"colormode": "ct",
	"ct": ct,
	"hex": hex,
	"hue": hue,
	"sat": sat
}; 	
x++;
flow.set('color_preset', x);
msg.xvalue = x;
return msg;

You could use arrays to store the presets as well, but for such a small number of presets, this method is efficient enough.

Smart Dimmer

The most time-consuming task was to figure out how to dim lights using Xiaomi MiHome Switch in NodeRED. I had to overcome some limitations to combat the timeouts of the Yeelight node and create a dimmer that will recognise what I am trying to do. I settled for a dimmer that works like this:

  • increase/decrease brightness in 8 steps over 4 seconds
  • save brightness value when the button is released
  • provide the visual feedback while a button is pressed
  • works with multiple lights
  • retains other values like colour or temperature
  • dims lights if brightness is set above 50%
  • increases lights if brightness is below 50%

I’m really pleased with the result. The number of steps and the timing can be modified a little as long as you don’t spam the Yeelight node too much with constant updates.

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Trigger

When the button is pressed down for longer than what would constitute a click it, Xiaomi MiHome Switch in NodeRED issues two payloads. Once is associated with the button pressed action, the other one appears when the button is released:

{
	"status": "long_click_press",
	"voltage": 3.082,
	"voltage_level": "high",
	"time": 1548000078945,
	"device": "Button"
}
{
	"status": "long_click_release",
	"voltage": 3.082,
	"voltage_level": "high",
	"time": 1548000078998,
	"device": "Button"
}

I can use this to start iterating through the brightness steps until the button is released. I talked about controlling the flows in my NodeRED for beginners: Tip & Tricks. I can start the flow (“true”) when the button is pressed and stop (“false”) it when the button is released.

Smart dimming

When the button is pressed down, I want to check the initial brightness value. I can do this by looking up the global variable against simple IF statement:

FUNCTION NODE: Read Bri
var x = flow.get('yeelight1_bri')

if(x <= 125){ 
    msg.payload = x; 
    return[msg,null]; 
} 
if(x > 125){
    msg.payload = x;
    return[null,msg];
}

Note, that I’m only checking the value of a single Yeelight bulb. I will override the other bulbs.

 

Dim/Bright up loop

The main function iterates the brightness levels – starting from the saved in the variable level, and iterating up or down depending on the initial value. I picked 30 as a reasonable modifier. I wanted to have a reasonable degree of control and not wait forever for the lights to go from 0-254.

The script isn’t complicated, but I had to add the limiting conditions for where the brightness value would fall outside of the 0-254 range.

FUNCTION NODE: brightness up
var colormode = flow.get('yeelight1_colormode');
var ct = flow.get('yeelight1_ct');
var hex = flow.get('yeelight1_hex');
var hue = flow.get('yeelight1_hue');
var sat = flow.get('yeelight1_sat');

var brightness =  msg.payload;

if(brightness > 0){
    brightness = brightness + 30;    
	}
	
if(brightness >= 255){
    brightness = 254;
    flow.set('yeelight1_bri',brightness);
    flow.set('press', false);
    }

msg.payload = {
        "on": true,
        "bri": brightness,
        "colormode": colormode,
        "ct": ct,
        "hex": hex,
        "hue": hue,
        "sat": sat
    };
	msg.feedback = brightness;
	flow.set('yeelight1_bri', brightness);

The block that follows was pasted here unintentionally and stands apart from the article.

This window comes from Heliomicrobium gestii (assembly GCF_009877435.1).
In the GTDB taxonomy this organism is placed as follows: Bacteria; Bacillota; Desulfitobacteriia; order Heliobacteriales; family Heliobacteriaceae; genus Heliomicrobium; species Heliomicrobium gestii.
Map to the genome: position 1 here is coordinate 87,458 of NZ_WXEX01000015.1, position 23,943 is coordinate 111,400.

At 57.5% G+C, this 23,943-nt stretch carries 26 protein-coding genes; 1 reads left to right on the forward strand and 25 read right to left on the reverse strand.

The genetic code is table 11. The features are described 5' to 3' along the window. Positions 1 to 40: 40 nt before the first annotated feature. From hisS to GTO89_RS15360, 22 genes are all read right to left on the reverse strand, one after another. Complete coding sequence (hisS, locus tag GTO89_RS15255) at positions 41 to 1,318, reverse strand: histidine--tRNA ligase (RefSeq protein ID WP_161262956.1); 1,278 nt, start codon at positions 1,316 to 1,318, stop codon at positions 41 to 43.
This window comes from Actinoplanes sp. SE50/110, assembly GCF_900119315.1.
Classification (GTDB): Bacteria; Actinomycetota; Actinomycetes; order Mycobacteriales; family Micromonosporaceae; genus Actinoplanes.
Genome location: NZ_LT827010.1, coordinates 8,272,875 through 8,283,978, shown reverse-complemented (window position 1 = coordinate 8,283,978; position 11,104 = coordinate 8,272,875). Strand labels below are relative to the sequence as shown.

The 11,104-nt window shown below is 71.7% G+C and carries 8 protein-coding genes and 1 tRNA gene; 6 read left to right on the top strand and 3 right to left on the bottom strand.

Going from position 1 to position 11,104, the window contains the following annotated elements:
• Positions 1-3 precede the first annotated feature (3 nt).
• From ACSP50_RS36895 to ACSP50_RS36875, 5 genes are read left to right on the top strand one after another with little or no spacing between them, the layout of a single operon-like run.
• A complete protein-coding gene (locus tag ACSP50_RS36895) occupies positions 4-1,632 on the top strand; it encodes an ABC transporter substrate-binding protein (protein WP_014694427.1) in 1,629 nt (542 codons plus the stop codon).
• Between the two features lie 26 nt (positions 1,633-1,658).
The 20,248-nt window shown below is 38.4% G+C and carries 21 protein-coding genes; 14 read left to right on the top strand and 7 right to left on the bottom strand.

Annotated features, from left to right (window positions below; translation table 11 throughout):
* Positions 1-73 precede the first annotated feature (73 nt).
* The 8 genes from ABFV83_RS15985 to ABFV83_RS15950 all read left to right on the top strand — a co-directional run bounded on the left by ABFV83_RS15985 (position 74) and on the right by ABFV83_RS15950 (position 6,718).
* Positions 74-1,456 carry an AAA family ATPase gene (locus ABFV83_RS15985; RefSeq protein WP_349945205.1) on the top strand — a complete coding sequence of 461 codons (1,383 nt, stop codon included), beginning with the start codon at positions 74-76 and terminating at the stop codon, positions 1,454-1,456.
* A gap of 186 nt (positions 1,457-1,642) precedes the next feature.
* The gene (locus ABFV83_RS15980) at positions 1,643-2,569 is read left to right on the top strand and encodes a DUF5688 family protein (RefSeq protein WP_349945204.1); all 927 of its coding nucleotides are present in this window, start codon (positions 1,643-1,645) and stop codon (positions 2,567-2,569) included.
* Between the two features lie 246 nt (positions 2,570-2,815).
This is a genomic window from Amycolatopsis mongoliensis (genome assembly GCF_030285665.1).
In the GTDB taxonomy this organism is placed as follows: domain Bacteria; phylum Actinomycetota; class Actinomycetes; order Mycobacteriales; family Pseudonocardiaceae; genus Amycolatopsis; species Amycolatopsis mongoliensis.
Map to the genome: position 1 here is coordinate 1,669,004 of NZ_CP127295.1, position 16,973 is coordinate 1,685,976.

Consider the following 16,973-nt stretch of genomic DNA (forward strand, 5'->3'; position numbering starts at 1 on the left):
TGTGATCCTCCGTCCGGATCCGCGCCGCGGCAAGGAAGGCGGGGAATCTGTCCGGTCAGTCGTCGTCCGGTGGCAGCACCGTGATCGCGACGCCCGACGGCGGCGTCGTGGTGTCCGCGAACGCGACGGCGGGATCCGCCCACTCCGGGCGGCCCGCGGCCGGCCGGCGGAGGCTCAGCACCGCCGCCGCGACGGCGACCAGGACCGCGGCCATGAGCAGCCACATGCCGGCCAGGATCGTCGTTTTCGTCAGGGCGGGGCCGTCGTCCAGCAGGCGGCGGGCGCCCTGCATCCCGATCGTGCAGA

return msg;
FUNCTION NODE: brightness down
var colormode = flow.get('yeelight1_colormode');
var ct = flow.get('yeelight1_ct');
var hex = flow.get('yeelight1_hex');
var hue = flow.get('yeelight1_hue');
var sat = flow.get('yeelight1_sat');

var brightness =  msg.payload;

if(brightness <= 255){
    brightness = brightness - 30;    
	}
	
if(brightness <= 0){
    brightness = 1;
    flow.set('yeelight1_bri',brightness);
    flow.set('press', false);
    }

msg.payload = {
        "on": true,
        "bri": brightness,
        "colormode": colormode,
        "ct": ct,
        "hex": hex,
        "hue": hue,
        "sat": sat
    };
	msg.feedback = brightness;
	flow.set('yeelight1_bri', brightness);
return msg;

The payload with the new brightness level is sent back to the same function with a 500ms delay, and passed over as msg.payload and submitted to Yeelight node to provide visual feedback. The loop is controlled by the node, so it only passes the payload for iteration while the button is pressed.

Bonus

If you don’t want a dimmer, but you rather pick actions in NodeRED based on how long the button is held for, you can do this too! I can easily measure at what time the button has been pressed. Subtracting that from the timestamp of the button being released will give me the number of milliseconds the button had been pressed for. Just note that the actual timing is shorter as the event doesn’t start until the “long_click_press” is issued (after a timeout responsible for the “click” event).

The long presses of the Xiaomi MiHome Switch in NodeRED provided me with the time in ms. To calculate this I used the function node:

FUNCTION NODE: get press time
if(msg.topic === "press"){
    var d = new Date();
    var x = d.getTime();
    context.set('press', x);
}
if(msg.topic === "letgo"){
    var d = new Date();
    var y = d.getTime();
    context.set('letgo', y);
}


var press = context.get('press');
var letgo = context.get('letgo');

if(press !== undefined && letgo !== undefined){
    var sec = letgo - press;
    msg.payload = sec;
    context.set('letgo', undefined);
    context.set('press', undefined);
    return msg;
}

Because the function node would send the payload instantly after receiving the press down notification, I used the topics and the context variable to store the timing of the press down and release. This way, unless both the press down and release values are noted, the function returns nothing.

Conclusion

It’s simply impressive how much you can achieve with a simple button. The home automation is about ease of use and efficiency. This tutorial shows how you can take advantage of theoretically limiting ON|OFF functionality and use the Xiaomi MiHome Switch in NodeRED in a really creative way.